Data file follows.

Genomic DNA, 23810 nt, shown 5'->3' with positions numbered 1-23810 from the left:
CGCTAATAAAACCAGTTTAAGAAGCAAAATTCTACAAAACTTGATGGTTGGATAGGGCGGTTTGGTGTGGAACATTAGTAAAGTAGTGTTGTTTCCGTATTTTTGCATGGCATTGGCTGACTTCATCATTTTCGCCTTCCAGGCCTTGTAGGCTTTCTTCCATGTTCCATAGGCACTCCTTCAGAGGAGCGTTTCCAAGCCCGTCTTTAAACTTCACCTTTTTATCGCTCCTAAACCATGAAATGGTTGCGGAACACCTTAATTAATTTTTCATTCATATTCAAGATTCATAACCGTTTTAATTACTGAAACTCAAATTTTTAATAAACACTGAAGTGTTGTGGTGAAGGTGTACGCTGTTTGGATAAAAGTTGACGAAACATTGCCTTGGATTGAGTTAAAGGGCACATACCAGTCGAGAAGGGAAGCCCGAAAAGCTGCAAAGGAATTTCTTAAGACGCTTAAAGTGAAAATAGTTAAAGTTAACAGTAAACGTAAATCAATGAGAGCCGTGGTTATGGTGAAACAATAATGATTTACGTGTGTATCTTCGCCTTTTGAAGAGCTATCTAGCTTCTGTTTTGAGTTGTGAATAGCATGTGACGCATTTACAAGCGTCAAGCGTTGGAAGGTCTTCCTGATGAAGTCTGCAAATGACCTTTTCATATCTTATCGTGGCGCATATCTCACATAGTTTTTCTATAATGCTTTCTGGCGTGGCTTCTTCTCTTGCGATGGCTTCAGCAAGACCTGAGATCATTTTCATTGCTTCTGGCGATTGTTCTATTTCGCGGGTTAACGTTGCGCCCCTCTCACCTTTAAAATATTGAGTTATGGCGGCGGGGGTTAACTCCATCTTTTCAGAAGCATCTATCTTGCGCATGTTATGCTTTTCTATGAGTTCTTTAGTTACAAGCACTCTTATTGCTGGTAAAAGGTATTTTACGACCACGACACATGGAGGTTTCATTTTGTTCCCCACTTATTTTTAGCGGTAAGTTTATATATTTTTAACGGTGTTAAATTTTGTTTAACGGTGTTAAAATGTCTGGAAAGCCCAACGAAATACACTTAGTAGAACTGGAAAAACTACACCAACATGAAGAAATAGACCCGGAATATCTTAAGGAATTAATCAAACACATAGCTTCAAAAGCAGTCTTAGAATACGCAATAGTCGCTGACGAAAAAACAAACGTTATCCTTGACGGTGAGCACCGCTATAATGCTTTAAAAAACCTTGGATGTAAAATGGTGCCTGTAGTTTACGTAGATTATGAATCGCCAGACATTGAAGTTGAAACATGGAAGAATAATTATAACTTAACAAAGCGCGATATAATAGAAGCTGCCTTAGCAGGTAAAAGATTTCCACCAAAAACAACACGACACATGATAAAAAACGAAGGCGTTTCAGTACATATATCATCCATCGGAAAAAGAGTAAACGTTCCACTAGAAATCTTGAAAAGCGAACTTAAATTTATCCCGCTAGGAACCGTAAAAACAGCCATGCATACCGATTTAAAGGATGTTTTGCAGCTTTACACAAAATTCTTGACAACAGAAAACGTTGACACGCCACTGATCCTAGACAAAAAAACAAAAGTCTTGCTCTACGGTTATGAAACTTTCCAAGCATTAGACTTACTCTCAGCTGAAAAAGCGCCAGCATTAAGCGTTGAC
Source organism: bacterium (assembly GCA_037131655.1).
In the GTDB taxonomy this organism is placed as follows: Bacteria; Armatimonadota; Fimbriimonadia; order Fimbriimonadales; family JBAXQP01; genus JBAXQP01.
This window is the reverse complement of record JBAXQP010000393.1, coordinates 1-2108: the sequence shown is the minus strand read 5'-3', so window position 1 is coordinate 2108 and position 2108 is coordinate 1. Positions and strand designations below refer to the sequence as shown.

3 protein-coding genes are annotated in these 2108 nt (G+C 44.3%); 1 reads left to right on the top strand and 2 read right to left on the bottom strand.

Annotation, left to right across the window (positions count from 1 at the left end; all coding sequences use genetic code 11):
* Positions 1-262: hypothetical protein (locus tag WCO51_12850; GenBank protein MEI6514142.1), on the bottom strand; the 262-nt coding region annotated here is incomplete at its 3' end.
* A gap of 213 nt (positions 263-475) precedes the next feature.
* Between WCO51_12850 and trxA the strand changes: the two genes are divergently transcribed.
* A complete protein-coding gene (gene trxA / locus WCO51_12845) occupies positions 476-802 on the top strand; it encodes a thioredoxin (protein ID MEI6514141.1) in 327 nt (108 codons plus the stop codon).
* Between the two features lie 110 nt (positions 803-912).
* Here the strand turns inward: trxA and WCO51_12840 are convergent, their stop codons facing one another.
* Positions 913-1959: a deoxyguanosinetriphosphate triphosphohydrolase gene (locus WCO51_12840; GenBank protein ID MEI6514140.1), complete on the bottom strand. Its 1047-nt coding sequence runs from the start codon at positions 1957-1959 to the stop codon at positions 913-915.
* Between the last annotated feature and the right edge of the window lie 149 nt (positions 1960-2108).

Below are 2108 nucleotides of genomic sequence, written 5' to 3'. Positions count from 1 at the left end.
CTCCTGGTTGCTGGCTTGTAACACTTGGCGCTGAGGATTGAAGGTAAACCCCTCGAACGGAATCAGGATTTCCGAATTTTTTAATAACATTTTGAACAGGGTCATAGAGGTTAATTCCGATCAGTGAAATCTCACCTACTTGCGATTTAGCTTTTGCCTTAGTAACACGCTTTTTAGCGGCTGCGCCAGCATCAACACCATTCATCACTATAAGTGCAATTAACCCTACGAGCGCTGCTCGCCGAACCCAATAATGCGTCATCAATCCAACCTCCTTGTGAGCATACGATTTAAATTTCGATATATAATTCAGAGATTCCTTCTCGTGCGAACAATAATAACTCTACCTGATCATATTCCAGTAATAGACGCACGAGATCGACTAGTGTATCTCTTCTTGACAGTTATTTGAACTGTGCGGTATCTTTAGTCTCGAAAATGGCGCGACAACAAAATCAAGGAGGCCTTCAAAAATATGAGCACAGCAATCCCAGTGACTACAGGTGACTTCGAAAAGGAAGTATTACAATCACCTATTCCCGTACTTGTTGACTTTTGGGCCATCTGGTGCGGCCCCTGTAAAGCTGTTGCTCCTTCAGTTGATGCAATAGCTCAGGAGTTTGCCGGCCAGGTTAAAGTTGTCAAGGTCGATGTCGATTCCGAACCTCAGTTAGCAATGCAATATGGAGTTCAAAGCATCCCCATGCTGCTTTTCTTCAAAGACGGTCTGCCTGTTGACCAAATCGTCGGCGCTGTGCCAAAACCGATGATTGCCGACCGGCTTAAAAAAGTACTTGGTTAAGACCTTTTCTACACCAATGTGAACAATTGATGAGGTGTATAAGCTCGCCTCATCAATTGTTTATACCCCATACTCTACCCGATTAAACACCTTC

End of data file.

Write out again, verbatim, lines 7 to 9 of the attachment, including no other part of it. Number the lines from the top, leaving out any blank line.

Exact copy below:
Annotation, left to right across the window (positions count from 1 at the left end; all coding sequences use genetic code 11):
* Positions 1-262: hypothetical protein (locus tag WCO51_12850; GenBank protein MEI6514142.1), on the bottom strand; the 262-nt coding region annotated here is incomplete at its 3' end.
* A gap of 213 nt (positions 263-475) precedes the next feature.